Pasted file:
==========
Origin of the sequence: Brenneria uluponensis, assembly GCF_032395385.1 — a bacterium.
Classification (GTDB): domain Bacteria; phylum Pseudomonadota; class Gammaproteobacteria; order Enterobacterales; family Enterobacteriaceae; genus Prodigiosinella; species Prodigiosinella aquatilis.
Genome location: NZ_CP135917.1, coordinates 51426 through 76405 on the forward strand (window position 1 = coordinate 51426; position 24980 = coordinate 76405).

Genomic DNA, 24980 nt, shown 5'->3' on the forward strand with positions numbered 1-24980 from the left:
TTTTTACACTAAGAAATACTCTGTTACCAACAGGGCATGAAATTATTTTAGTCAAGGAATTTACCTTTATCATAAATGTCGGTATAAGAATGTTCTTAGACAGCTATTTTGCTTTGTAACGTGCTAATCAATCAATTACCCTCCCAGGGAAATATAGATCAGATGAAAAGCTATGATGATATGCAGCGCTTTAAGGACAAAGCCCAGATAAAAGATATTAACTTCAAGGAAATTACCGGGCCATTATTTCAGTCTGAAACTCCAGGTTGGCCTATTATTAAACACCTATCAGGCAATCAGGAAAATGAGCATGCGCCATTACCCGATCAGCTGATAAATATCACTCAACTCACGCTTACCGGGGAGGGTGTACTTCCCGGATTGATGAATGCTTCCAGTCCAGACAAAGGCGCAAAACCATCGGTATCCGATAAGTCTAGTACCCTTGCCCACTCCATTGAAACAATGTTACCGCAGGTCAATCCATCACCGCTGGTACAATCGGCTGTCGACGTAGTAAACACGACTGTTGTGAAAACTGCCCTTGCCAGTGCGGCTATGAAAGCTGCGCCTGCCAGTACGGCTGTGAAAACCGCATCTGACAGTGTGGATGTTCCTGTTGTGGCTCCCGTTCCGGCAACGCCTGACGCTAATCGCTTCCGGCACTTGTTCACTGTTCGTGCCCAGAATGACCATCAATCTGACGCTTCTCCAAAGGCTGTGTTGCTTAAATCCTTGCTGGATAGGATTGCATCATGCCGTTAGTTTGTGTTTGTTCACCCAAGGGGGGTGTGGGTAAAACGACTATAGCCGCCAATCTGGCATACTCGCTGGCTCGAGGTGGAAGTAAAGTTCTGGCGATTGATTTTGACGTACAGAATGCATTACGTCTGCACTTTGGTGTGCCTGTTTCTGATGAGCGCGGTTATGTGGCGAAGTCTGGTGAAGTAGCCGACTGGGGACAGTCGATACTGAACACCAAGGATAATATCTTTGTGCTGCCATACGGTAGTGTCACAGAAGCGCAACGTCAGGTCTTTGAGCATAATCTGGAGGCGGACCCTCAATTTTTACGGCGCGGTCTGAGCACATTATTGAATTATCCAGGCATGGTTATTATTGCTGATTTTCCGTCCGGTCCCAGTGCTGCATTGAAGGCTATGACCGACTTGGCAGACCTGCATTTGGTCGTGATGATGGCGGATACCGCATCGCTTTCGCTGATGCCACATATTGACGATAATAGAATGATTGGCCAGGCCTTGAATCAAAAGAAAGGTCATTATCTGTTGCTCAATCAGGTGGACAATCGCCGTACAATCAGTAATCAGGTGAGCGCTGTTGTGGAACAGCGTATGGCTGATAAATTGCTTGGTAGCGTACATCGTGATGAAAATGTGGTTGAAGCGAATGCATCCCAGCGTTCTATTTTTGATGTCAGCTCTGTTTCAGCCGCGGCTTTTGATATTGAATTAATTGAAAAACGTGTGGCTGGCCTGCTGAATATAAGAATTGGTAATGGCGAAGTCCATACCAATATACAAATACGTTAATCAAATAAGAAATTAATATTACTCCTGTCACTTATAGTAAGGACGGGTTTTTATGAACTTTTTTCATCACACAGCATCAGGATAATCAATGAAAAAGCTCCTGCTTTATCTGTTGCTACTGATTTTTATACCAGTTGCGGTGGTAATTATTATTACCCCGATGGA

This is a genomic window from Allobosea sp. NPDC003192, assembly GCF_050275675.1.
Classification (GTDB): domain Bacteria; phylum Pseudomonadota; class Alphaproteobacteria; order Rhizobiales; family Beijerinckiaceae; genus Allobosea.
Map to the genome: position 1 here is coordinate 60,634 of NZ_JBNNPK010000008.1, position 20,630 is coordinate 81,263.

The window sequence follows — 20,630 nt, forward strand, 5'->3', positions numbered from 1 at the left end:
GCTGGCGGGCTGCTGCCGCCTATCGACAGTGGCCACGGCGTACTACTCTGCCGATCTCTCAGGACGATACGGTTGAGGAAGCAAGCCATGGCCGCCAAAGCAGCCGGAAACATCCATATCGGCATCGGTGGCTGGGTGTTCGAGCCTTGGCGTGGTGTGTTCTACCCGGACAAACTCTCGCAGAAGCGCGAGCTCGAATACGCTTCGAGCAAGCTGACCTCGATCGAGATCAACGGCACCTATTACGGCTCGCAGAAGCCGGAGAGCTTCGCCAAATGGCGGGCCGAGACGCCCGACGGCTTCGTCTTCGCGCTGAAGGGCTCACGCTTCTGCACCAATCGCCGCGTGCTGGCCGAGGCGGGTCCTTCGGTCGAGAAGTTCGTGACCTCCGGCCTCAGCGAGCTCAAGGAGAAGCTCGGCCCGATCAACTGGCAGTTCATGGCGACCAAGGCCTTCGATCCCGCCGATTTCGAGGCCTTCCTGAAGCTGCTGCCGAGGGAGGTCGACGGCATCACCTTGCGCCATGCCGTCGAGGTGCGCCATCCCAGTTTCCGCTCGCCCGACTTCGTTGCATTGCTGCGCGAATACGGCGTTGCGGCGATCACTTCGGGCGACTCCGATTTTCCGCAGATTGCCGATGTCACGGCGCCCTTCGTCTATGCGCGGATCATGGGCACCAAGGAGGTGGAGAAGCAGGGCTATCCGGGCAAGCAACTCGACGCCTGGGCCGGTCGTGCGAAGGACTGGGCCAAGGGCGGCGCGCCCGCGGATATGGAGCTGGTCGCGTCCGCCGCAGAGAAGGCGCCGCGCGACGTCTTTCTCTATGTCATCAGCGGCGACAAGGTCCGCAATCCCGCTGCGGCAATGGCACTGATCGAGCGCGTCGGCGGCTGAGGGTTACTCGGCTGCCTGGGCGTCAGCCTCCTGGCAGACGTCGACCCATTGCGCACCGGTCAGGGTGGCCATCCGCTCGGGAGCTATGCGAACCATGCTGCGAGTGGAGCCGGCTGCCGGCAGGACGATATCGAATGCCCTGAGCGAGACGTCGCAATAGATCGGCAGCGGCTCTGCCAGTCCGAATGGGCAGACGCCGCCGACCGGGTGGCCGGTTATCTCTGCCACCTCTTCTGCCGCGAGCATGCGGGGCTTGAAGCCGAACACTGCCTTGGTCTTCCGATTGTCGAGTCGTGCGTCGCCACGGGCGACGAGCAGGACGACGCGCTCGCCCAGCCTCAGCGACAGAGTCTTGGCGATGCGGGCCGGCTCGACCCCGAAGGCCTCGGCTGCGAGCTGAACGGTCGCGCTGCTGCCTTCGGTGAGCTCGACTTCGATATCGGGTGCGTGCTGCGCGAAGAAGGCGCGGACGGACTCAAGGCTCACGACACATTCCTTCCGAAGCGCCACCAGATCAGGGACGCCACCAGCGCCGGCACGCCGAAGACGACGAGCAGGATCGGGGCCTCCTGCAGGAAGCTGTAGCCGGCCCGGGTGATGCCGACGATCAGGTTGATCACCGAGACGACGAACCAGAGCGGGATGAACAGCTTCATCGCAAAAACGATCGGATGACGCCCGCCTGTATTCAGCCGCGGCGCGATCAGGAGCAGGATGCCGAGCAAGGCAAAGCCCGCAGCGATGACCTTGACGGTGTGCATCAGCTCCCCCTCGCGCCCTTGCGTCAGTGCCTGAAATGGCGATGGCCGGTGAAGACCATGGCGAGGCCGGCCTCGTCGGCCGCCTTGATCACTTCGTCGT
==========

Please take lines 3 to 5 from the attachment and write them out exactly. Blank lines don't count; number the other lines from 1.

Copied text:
Genome location: NZ_CP135917.1, coordinates 51426 through 76405 on the forward strand (window position 1 = coordinate 51426; position 24980 = coordinate 76405).

Genomic DNA, 24980 nt, shown 5'->3' on the forward strand with positions numbered 1-24980 from the left:
TTTTTACACTAAGAAATACTCTGTTACCAACAGGGCATGAAATTATTTTAGTCAAGGAATTTACCTTTATCATAAATGTCGGTATAAGAATGTTCTTAGACAGCTATTTTGCTTTGTAACGTGCTAATCAATCAATTACCCTCCCAGGGAAATATAGATCAGATGAAAAGCTATGATGATATGCAGCGCTTTAAGGACAAAGCCCAGATAAAAGATATTAACTTCAAGGAAATTACCGGGCCATTATTTCAGTCTGAAACTCCAGGTTGGCCTATTATTAAACACCTATCAGGCAATCAGGAAAATGAGCATGCGCCATTACCCGATCAGCTGATAAATATCACTCAACTCACGCTTACCGGGGAGGGTGTACTTCCCGGATTGATGAATGCTTCCAGTCCAGACAAAGGCGCAAAACCATCGGTATCCGATAAGTCTAGTACCCTTGCCCACTCCATTGAAACAATGTTACCGCAGGTCAATCCATCACCGCTGGTACAATCGGCTGTCGACGTAGTAAACACGACTGTTGTGAAAACTGCCCTTGCCAGTGCGGCTATGAAAGCTGCGCCTGCCAGTACGGCTGTGAAAACCGCATCTGACAGTGTGGATGTTCCTGTTGTGGCTCCCGTTCCGGCAACGCCTGACGCTAATCGCTTCCGGCACTTGTTCACTGTTCGTGCCCAGAATGACCATCAATCTGACGCTTCTCCAAAGGCTGTGTTGCTTAAATCCTTGCTGGATAGGATTGCATCATGCCGTTAGTTTGTGTTTGTTCACCCAAGGGGGGTGTGGGTAAAACGACTATAGCCGCCAATCTGGCATACTCGCTGGCTCGAGGTGGAAGTAAAGTTCTGGCGATTGATTTTGACGTACAGAATGCATTACGTCTGCACTTTGGTGTGCCTGTTTCTGATGAGCGCGGTTATGTGGCGAAGTCTGGTGAAGTAGCCGACTGGGGACAGTCGATACTGAACACCAAGGATAATATCTTTGTGCTGCCATACGGTAGTGTCACAGAAGCGCAACGTCAGGTCTTTGAGCATAATCTGGAGGCGGACCCTCAATTTTTACGGCGCGGTCTGAGCACATTATTGAATTATCCAGGCATGGTTATTATTGCTGATTTTCCGTCCGGTCCCAGTGCTGCATTGAAGGCTATGACCGACTTGGCAGACCTGCATTTGGTCGTGATGATGGCGGATACCGCATCGCTTTCGCTGATGCCACATATTGACGATAATAGAATGATTGGCCAGGCCTTGAATCAAAAGAAAGGTCATTATCTGTTGCTCAATCAGGTGGACAATCGCCGTACAATCAGTAATCAGGTGAGCGCTGTTGTGGAACAGCGTATGGCTGATAAATTGCTTGGTAGCGTACATCGTGATGAAAATGTGGTTGAAGCGAATGCATCCCAGCGTTCTATTTTTGATGTCAGCTCTGTTTCAGCCGCGGCTTTTGATATTGAATTAATTGAAAAACGTGTGGCTGGCCTGCTGAATATAAGAATTGGTAATGGCGAAGTCCATACCAATATACAAATACGTTAATCAAATAAGAAATTAATATTACTCCTGTCACTTATAGTAAGGACGGGTTTTTATGAACTTTTTTCATCACACAGCATCAGGATAATCAATGAAAAAGCTCCTGCTTTATCTGTTGCTACTGATTTTTATACCAGTTGCGGTGGTAATTATTATTACCCCGATGGA